Recently, a program officer in NIMH’s extramural basic science division asked a senior, well-respected, NIMH-supported investigator why he had not submitted any recent grant applications. The PI looked surprised and asked, “Does NIMH still support basic research? I thought we had to include a clinical population to even be considered for funding.”
In fact, NIMH has always and will continue to support cutting edge basic science research. Our Division of Neuroscience and Basic Behavioral Science continues to be the largest of our five extramural divisions, representing roughly 40% of our extramural funding. Yes, we care about translation, but to build a translational bridge we will need a very strong foundation in basic science. This foundation will need to be multidisciplinary, integrating biology and psychology. It will need to look across species, identifying principles of brain-behavior organization. Most important, it will need to cross levels of analysis – from genetic to molecular, to cellular, to systems, to complex behaviors, to social context.
It seems obvious, but bears repeating, that understanding normal functioning of brain-behavior relationships is critical to providing insight into abnormal brain-behavior relationships. To discover the causes of psychiatric disorders and develop improved treatments and interventions, NIMH must demonstrate how interactions between genes, environment, experiences, and development contribute to the formation and function of brain circuits.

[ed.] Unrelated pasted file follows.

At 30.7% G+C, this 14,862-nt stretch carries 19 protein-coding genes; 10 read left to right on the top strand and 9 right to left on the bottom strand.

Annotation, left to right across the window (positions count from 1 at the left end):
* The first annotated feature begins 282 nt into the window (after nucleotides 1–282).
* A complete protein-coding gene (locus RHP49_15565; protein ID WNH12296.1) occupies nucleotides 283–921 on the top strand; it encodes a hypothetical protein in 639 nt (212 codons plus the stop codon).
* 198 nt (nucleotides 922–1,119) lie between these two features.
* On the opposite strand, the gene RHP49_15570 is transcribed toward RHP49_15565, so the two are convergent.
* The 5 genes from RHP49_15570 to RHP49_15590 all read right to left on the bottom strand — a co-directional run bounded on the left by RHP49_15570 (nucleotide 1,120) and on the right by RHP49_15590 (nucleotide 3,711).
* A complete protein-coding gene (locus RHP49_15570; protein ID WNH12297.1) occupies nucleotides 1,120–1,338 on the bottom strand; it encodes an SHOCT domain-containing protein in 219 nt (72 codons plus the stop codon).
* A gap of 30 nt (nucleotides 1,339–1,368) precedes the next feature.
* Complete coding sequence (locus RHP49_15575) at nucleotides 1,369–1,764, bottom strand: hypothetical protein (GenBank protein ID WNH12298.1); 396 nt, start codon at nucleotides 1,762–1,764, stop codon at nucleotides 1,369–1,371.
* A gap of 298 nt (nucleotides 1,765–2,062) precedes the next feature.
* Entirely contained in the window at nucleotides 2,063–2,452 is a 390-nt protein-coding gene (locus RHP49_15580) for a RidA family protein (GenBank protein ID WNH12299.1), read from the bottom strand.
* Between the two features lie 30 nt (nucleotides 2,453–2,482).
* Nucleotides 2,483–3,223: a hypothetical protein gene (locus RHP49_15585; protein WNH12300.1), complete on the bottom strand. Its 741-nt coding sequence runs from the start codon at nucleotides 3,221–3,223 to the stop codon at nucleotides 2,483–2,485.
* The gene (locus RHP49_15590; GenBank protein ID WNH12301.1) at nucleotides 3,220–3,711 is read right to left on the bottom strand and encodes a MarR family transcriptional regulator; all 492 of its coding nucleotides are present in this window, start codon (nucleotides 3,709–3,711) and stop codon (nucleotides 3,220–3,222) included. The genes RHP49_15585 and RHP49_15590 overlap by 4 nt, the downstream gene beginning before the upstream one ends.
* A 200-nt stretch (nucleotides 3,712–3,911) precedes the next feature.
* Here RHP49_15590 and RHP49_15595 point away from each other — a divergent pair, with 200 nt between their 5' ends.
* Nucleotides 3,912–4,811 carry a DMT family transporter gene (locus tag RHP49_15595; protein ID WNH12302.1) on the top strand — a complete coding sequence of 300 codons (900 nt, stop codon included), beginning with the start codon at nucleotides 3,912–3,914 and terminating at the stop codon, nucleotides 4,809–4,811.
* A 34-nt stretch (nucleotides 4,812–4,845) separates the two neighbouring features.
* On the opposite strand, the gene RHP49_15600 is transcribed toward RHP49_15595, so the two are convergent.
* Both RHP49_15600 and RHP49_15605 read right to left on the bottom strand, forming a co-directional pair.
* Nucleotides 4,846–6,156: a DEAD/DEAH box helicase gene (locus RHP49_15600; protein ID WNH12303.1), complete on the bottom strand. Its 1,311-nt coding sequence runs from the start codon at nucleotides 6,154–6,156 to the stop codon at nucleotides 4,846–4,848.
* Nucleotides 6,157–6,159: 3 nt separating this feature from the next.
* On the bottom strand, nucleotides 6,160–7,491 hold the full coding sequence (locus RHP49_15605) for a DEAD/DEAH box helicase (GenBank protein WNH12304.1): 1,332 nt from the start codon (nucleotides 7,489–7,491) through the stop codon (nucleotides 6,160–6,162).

What specific areas need more focus for a multidisciplinary approach to brain and behavior? NIMH has long-standing and ever-evolving interests in the mechanisms underlying emotion, executive function, impulsivity, social cognition, and memory. Cross-cutting priorities include a focus on mechanisms of neurodevelopment and sex/gender differences. Similarly ripe and relevant areas of emphasis include the functional connectivity of brain networks, neural and behavioral plasticity.
Comparative studies that identify fundamental principles of behavioral biology across species (e.g. likely sources of individual variation, conserved mechanisms of plasticity, the epigenetic basis of sensitive periods of development) are likely to become the foundation for the translational bridge. And translation goes in both directions: the study of “model animals” (engineered with genetic insights from clinical studies) may prove more informative than “animal models” (which mimic aspects of clinical disorders).
So, how can you tell if your basic research project is suitable for NIMH funding? Not all basic science belongs at NIMH. There are exceptions, but most studies of primary sensory or motor systems, metabolic regulation, or healthy aging will be better served by other Institutes. Some exclusively behavioral or social science research that does not cross levels of analysis may be better served by NSF or by one of the new cross-NIH efforts, such as OppNet or the Science of Behavior Change. NIMH provides numerous resources for potential grant applicants. Good written references on this topic include: “Setting Priorities for Basic Brain & Behavioral Science Research at NIMH” (PDF file, 15 pages), and the Division on Neuroscience and Basic Behavioral Science web-site. The best resource is always your program officer!
What’s the bottom line? Because psychiatric diseases are often characterized by deficits in complex social behavior, affective regulation, and cognition, NIMH is interested in basic research that explores the mechanisms underlying these critical aspects of mental life. The core idea is this: if we can understand the brain mechanisms responsible for how we experience emotions, make decisions, or interact with others, then we will be in a better position to understand how psychiatric diseases rob people of these abilities. Thus, basic research is the first, critical step down the road toward new and better treatments, cures and, ultimately, prevention of these devastating diseases.
Dr. Thomas Insel
Submitted by Anna